Virginia IT administrative officer to leave agency

Dan Wolf, the Virginia Information Technologies Agency's administrative officer and chief of staff, is leaving the agency after five years.
Virginia state capitol building in Richmond, Virginia
Virginia state capitol building in Richmond, Virginia (Getty Images)

Dan Wolf, the Virginia Information Technologies Agency’s first-ever chief administrative officer, announced last week he’s due to step down Friday, marking the latest exit of one of the agency’s senior leaders.

In a LinkedIn post, Wolf wrote that he’ll be leaving VITA after five years, the last three of which he spent as chief of staff and chief administrative officer.

Dan Wolf (LinkedIn)

“During my time here, I’ve had the unique opportunity to work with an incredible team on the types of programs that can keep Virginia business moving, enable critical government services, and change lives for the better,” Wolf wrote.


In addition to VITA’s 2018 move from a troubled and aged contract with Northrup Grumman to a multi-vendor model, Wolf also listed as accomplishments the agency’s relocation to a new headquarters, redesigning human resources and the creation of the agency’s first-ever diversity, equity and inclusion policy.

Wolf has worked for the commonwealth government for a total of 15 years, including stretches with the Virginia Department of Transportation and the attorney general’s office.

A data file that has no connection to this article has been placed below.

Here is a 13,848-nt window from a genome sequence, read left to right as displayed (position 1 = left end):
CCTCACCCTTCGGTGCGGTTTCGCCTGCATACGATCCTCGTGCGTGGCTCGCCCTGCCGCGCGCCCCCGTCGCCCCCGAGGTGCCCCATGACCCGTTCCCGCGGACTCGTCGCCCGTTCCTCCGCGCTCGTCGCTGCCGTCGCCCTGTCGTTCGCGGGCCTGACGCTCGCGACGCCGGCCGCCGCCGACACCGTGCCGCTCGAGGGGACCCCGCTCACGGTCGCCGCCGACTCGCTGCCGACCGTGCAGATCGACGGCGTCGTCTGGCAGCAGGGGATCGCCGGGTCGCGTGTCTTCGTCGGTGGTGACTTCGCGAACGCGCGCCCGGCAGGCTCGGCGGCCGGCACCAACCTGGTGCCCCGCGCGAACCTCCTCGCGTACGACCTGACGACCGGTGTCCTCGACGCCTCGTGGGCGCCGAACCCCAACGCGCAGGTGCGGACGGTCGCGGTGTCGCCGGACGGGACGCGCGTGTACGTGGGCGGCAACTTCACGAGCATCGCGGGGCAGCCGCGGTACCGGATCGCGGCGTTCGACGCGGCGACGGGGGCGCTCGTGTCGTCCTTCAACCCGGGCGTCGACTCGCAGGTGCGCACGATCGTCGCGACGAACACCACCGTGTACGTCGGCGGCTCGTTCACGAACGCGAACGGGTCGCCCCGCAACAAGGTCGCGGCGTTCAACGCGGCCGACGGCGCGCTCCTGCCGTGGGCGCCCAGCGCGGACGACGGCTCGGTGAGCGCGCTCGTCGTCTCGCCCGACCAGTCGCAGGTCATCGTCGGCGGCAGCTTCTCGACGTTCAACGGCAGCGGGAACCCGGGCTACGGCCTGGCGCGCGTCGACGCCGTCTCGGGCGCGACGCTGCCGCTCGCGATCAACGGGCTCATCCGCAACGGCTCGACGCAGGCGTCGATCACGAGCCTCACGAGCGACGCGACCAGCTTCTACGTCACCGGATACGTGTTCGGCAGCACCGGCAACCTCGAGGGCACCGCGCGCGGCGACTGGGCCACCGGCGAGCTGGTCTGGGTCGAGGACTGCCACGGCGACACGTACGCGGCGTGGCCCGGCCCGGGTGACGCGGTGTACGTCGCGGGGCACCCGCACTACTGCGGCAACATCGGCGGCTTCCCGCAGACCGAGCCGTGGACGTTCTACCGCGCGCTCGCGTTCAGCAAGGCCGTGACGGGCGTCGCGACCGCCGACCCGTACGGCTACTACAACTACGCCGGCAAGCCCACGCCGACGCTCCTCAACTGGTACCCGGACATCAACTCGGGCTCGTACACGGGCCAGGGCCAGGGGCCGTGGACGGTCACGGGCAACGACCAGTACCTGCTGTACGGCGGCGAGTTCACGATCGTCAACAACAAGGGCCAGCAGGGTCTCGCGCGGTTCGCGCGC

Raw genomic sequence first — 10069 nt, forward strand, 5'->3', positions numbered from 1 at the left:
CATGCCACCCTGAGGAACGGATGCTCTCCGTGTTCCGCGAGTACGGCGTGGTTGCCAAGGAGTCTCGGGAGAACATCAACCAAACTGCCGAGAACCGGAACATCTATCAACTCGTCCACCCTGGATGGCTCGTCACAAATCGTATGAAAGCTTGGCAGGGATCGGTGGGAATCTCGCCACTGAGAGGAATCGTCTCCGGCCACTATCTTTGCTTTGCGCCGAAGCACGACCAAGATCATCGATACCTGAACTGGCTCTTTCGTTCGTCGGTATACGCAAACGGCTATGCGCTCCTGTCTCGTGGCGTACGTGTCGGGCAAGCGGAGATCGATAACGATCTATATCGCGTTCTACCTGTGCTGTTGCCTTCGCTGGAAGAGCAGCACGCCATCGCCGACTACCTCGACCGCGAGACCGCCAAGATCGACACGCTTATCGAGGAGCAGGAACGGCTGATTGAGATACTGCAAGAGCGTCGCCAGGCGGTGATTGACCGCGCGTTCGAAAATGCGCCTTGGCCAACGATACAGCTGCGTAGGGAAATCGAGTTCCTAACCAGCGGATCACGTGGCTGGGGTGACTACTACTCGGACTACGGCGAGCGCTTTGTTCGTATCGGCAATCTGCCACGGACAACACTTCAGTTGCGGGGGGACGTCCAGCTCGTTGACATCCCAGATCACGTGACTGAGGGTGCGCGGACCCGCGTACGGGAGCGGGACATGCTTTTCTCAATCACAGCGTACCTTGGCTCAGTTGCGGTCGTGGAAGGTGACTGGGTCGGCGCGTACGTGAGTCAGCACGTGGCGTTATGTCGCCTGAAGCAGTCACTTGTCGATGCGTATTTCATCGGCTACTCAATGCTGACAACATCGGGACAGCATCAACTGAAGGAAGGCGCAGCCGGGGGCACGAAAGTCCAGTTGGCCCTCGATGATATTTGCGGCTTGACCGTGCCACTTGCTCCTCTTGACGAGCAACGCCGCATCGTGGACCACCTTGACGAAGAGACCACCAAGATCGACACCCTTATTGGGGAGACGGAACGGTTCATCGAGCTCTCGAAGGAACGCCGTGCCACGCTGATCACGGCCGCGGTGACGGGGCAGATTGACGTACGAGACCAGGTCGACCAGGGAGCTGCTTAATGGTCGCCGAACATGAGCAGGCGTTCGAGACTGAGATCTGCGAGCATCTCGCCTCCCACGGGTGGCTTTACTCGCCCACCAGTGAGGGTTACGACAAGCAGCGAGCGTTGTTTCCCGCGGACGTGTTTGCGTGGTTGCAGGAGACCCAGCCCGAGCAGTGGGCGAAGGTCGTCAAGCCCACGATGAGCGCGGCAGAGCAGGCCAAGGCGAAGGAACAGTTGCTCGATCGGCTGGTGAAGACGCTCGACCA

Like many statewide agencies, VITA has undergone significant change since the January inauguration of Gov. Glenn Youngkin. Nelson Moe, the commonwealth’s longtime chief information officer, left just before Youngkin’s swearing-in. Jonathan Ozovek, the agency’s first chief operating officer, resigned the following month, followed by deputy COO Demetrias Rodgers, who departed in May.

Youngkin in April appointed Robert Osmond, previously the top technology and business-strategy official at the Virginia Department of Transportation, to lead VITA.

Moe and Ozovek have since reunited at Iron Bow Technologies, an IT firm. Wolf did not specify his next plans, though he wrote in his resignation note that he “won’t be quiet for long.”


A VITA spokesperson said that Wolf “has been instrumental in growing the administrative function at the agency, and VITA thanks him for his many contributions.” His deputy, Beth Levermore, will serve as acting chief administrative officer.

Benjamin Freed

Written by Benjamin Freed

Benjamin Freed was the managing editor of StateScoop and EdScoop, covering cybersecurity issues affecting state and local governments across the country. He wrote extensively about ransomware, election security and the federal government’s role in assisting states and cities with information security.

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